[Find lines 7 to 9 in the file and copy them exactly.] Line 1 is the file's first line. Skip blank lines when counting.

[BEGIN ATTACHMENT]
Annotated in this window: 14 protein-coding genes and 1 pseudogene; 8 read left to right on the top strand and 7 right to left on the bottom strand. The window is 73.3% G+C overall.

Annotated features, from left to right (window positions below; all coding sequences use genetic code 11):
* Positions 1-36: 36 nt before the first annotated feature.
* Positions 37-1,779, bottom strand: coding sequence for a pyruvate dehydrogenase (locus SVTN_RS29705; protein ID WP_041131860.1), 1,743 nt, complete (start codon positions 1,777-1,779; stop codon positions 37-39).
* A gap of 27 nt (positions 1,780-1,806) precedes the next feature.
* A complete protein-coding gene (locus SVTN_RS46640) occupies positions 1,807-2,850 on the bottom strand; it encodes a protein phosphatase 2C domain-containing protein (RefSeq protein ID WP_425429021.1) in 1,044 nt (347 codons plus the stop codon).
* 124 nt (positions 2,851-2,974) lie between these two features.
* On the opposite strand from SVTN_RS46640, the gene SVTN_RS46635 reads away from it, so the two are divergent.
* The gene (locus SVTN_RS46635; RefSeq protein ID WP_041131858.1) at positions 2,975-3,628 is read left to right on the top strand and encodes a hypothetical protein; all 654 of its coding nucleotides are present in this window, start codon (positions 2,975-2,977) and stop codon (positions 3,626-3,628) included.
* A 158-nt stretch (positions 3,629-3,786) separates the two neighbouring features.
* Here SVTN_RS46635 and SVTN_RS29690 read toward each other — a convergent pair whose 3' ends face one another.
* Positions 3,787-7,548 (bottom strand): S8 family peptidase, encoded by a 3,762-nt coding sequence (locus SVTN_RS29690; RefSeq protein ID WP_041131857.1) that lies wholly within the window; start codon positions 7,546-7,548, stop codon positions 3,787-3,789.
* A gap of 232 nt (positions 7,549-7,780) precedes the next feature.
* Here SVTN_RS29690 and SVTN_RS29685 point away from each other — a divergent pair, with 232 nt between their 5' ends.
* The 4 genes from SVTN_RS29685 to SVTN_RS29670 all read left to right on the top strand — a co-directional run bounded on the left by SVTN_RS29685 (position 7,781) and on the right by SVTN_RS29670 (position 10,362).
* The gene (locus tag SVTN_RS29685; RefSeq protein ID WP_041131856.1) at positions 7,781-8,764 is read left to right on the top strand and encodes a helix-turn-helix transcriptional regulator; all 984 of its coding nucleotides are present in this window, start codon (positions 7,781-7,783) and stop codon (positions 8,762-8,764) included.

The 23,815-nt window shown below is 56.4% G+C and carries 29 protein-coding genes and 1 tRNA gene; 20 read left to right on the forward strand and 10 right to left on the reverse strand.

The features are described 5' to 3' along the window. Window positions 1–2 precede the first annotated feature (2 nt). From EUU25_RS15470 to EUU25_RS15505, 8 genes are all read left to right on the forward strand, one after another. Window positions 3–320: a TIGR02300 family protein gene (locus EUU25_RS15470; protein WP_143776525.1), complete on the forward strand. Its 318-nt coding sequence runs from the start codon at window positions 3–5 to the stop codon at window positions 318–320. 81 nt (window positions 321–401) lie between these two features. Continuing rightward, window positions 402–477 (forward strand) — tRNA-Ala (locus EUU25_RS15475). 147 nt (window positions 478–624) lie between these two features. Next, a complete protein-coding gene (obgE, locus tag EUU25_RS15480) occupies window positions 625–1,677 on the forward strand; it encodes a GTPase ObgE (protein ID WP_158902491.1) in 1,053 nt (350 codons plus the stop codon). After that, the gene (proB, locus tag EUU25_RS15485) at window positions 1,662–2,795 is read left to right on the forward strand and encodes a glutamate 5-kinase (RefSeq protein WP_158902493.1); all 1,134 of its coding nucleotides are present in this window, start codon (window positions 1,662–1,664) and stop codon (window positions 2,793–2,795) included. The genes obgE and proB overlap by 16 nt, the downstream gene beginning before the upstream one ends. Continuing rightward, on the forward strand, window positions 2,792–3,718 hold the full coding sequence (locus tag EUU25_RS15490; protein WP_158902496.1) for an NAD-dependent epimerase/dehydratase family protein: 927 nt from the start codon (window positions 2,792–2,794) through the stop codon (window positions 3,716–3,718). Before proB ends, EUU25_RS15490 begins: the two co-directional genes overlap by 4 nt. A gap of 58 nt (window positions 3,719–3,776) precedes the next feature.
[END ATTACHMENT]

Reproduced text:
* 124 nt (positions 2,851-2,974) lie between these two features.
* On the opposite strand from SVTN_RS46640, the gene SVTN_RS46635 reads away from it, so the two are divergent.
* The gene (locus SVTN_RS46635; RefSeq protein ID WP_041131858.1) at positions 2,975-3,628 is read left to right on the top strand and encodes a hypothetical protein; all 654 of its coding nucleotides are present in this window, start codon (positions 2,975-2,977) and stop codon (positions 3,626-3,628) included.